Volunteer FAQs

What volunteer roles are available?
Where can I volunteer?
How do I become a volunteer?
What skills do I need to volunteer?
How much time do I need to dedicate to volunteering?
Can I claim expenses?
What is my local IWA Branch?
Do I have to join my local Branch if I become an IWA member?
Do I have to be an IWA member to volunteer?
If I take part in an IWA activity am I covered by insurance?

What volunteer roles are available?
We have something to suit everyone. For detailed information about the different opportunities we offer take a look here.  Or search our Volunteer Directory.

Where can I volunteer?
All across the country! There are active Branches and WRG groups across England and Wales so there should be an event near you. See our calendar for what we’ve got planned so far.

How do I become a volunteer?
This depends on the role you’re interested in:

  • IWA canal Cleanups – just turn up on the day, location and who to contact for more information/to advise you’ll be attending can be found under the event pages on our calendar.
  • WRG canal camps – you have to book onto these.
  • Volunteer Roles - we have a huge variety of ongoing volunteer roles. Please search our Volunteer Directory for more information.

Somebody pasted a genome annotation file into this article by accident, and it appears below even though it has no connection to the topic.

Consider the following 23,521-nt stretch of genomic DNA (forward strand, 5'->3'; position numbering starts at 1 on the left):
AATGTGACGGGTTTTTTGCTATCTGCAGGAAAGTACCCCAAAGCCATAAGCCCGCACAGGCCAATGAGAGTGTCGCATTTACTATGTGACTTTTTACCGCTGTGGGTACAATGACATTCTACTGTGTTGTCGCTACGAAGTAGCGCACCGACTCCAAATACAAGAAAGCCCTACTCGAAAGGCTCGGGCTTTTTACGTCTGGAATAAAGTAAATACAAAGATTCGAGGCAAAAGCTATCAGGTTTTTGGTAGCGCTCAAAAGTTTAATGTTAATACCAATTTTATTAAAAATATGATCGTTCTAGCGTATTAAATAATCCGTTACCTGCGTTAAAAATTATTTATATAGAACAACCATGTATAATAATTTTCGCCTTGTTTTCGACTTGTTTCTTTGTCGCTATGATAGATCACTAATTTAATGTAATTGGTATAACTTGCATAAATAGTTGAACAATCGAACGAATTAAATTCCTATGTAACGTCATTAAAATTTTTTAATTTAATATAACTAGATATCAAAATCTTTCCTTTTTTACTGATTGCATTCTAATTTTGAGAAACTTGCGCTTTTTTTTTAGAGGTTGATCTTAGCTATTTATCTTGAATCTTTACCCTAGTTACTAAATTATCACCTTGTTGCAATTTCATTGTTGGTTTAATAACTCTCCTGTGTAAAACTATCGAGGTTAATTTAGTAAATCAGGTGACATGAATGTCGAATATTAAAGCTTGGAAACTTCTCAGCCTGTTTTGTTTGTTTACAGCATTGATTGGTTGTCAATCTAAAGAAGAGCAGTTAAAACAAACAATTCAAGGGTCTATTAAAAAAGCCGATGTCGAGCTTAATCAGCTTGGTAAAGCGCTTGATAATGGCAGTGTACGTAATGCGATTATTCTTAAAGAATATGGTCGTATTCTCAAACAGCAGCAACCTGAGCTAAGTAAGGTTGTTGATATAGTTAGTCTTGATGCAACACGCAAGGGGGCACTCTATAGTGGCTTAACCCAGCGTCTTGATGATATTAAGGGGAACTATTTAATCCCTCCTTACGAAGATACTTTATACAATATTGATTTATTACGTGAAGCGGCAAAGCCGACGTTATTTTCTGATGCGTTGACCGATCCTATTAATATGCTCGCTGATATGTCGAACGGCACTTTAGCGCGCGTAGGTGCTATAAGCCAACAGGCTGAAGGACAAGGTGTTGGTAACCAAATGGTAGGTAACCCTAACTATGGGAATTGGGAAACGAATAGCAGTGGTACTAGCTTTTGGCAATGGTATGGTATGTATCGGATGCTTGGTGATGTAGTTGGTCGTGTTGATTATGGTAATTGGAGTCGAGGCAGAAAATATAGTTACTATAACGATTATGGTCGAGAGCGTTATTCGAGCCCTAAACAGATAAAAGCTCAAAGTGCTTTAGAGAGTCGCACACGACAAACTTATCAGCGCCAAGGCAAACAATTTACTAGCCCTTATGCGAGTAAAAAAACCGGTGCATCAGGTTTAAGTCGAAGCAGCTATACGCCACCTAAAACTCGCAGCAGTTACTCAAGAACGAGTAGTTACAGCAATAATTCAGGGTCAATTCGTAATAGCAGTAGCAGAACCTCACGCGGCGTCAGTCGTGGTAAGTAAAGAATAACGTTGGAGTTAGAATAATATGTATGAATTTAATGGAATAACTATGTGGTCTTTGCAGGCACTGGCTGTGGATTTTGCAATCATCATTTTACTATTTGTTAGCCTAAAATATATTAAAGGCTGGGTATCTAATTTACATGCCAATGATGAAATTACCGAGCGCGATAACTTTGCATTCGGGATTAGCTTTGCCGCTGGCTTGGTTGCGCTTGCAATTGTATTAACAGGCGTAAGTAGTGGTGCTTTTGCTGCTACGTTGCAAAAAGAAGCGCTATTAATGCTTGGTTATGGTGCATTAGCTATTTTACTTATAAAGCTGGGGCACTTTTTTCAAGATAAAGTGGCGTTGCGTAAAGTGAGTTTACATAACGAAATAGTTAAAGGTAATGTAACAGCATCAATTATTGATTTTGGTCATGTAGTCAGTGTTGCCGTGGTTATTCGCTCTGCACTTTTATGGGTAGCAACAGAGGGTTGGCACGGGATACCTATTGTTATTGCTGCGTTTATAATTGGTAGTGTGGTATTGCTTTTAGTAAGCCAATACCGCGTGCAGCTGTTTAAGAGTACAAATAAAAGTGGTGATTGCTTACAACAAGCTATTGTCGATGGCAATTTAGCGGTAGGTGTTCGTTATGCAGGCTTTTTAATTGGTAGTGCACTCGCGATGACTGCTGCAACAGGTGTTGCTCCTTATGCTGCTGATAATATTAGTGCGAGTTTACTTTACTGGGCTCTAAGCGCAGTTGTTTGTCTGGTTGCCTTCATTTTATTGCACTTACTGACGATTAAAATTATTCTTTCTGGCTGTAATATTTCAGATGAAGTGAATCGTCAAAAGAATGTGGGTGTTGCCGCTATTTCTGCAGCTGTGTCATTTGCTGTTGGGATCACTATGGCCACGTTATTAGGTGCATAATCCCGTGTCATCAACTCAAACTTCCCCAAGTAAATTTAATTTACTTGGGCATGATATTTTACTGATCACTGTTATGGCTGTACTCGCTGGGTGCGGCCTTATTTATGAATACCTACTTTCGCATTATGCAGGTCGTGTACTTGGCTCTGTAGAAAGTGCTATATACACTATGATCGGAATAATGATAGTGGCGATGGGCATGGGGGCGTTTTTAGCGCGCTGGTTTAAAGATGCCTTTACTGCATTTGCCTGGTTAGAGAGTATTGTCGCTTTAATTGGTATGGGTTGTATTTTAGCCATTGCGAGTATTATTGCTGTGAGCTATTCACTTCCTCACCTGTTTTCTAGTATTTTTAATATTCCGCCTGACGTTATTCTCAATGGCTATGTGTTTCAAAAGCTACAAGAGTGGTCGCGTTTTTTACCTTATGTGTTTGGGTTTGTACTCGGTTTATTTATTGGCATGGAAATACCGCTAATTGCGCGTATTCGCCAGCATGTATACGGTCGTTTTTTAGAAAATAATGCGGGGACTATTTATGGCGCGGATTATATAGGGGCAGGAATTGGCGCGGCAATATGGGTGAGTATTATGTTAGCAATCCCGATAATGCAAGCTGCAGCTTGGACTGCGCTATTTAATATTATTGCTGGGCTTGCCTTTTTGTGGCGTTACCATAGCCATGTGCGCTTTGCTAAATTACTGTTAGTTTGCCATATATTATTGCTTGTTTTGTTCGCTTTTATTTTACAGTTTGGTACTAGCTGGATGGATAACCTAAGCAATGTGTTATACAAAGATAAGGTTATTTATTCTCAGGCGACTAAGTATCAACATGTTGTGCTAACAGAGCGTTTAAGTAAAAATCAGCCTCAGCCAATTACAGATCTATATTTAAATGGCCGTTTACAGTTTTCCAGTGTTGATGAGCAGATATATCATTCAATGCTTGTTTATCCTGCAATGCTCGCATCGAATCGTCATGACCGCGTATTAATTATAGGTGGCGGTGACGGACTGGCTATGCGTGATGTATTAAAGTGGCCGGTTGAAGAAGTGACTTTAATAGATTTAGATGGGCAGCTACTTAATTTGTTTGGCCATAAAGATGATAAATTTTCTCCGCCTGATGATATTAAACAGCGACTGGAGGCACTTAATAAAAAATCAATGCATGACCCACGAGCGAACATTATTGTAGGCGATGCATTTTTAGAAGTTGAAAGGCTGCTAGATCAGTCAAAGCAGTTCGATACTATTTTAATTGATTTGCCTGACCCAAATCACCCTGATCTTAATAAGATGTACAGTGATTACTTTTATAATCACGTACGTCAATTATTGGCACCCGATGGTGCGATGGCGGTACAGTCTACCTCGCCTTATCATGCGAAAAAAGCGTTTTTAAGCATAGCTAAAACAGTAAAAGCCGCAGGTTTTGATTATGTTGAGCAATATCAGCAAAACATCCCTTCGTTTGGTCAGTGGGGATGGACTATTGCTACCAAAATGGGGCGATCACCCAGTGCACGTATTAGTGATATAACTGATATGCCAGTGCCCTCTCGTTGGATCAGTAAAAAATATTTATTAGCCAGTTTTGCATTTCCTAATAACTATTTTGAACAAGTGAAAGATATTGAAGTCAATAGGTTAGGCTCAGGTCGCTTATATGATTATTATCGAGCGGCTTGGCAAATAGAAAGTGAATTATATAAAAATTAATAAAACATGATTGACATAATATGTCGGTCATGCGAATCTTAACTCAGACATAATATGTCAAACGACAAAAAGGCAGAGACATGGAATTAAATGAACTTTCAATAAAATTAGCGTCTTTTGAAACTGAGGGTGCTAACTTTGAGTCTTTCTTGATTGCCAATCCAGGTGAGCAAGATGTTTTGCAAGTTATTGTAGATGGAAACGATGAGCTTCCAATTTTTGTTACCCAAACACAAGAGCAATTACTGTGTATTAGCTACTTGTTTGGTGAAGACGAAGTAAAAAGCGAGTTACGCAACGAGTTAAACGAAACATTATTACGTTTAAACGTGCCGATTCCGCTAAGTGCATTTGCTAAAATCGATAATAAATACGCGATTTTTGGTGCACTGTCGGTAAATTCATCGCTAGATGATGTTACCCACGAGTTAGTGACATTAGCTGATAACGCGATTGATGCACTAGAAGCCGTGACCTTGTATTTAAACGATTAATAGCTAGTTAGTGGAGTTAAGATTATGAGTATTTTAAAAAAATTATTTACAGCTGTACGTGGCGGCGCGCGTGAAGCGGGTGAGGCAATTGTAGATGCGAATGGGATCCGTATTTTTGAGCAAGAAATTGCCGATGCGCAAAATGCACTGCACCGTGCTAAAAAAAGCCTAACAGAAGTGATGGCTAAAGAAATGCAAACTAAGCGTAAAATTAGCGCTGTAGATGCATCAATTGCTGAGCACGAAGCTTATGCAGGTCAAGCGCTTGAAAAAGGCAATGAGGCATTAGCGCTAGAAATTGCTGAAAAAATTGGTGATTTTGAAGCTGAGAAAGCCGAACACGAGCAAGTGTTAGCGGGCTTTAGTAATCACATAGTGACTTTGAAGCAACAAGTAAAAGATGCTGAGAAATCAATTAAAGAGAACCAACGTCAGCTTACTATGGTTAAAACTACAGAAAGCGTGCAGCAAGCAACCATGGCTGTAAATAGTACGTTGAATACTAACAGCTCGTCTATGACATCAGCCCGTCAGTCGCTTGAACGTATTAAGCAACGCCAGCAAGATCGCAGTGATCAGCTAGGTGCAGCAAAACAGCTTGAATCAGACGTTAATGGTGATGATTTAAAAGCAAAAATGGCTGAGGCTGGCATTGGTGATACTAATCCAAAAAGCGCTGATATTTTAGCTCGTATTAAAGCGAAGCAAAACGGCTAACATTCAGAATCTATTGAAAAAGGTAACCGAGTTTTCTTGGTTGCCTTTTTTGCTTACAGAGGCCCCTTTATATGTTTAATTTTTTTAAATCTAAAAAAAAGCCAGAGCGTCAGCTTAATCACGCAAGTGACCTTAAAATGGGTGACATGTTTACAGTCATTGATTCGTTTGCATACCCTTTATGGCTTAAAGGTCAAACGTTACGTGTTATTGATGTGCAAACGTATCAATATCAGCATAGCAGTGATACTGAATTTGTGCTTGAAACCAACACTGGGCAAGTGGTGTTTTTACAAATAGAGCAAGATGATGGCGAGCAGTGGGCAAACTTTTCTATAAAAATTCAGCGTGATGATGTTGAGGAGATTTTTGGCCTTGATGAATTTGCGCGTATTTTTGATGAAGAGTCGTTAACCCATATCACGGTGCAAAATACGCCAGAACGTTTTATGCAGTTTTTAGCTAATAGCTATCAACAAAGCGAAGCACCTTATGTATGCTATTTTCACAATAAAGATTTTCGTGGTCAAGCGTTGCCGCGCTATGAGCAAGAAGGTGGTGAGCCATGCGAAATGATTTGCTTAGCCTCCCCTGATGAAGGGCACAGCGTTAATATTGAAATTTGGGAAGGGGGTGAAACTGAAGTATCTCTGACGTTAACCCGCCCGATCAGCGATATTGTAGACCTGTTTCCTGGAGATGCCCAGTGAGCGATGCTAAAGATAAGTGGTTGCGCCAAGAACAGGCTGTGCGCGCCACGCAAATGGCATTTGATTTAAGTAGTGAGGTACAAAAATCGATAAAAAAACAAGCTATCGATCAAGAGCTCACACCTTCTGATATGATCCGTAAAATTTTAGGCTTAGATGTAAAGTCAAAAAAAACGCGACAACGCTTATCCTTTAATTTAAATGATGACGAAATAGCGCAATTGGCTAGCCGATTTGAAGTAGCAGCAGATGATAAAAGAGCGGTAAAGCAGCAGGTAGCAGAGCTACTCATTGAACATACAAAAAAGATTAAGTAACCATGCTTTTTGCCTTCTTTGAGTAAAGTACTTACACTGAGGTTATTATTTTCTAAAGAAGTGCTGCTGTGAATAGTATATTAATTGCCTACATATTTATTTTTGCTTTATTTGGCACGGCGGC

What skills do I need to volunteer?
This depends on the role you are interested in. Generally no skills are needed with the exception of some Committee roles. In these cases the required skills will be outlined in the role profile.

How much time do I need to dedicate to volunteering?
As much or as little as you want – there is a role to suit all needs. If you are looking for a long-term volunteering opportunity why not consider a role. If you’d rather volunteer in short but intensive spurts try WRG canal camps.

Can I claim expenses?
IWA have an expenses policy that can be viewed here.

What is my local IWA Branch?
Branch areas are sorted by post code – find out which Branch covers your post code.

Do I have to join my local Branch if I become an IWA member?
No. You will be automatically assigned to your local Branch but if you want to be a member of a different Branch just make a request when you sign up.

Do I have to be an IWA member to volunteer?
Only if you want to be a Branch or National Committee member, for all other volunteer opportunities you do not have to be an IWA member.

If I take part in an IWA activity am I covered by insurance?
Yes, you can view the certificate here.